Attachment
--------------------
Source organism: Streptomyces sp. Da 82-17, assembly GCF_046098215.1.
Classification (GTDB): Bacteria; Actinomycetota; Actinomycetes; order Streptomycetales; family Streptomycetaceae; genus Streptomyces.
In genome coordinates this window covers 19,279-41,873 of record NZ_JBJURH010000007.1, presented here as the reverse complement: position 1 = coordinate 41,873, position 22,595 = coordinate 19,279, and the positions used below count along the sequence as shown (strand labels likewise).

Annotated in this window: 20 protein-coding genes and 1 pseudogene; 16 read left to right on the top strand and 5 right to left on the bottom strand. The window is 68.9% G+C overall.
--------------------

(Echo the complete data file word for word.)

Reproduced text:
Source organism: Streptomyces sp. Da 82-17, assembly GCF_046098215.1.
Classification (GTDB): Bacteria; Actinomycetota; Actinomycetes; order Streptomycetales; family Streptomycetaceae; genus Streptomyces.
In genome coordinates this window covers 19,279-41,873 of record NZ_JBJURH010000007.1, presented here as the reverse complement: position 1 = coordinate 41,873, position 22,595 = coordinate 19,279, and the positions used below count along the sequence as shown (strand labels likewise).

Annotated in this window: 20 protein-coding genes and 1 pseudogene; 16 read left to right on the top strand and 5 right to left on the bottom strand. The window is 68.9% G+C overall.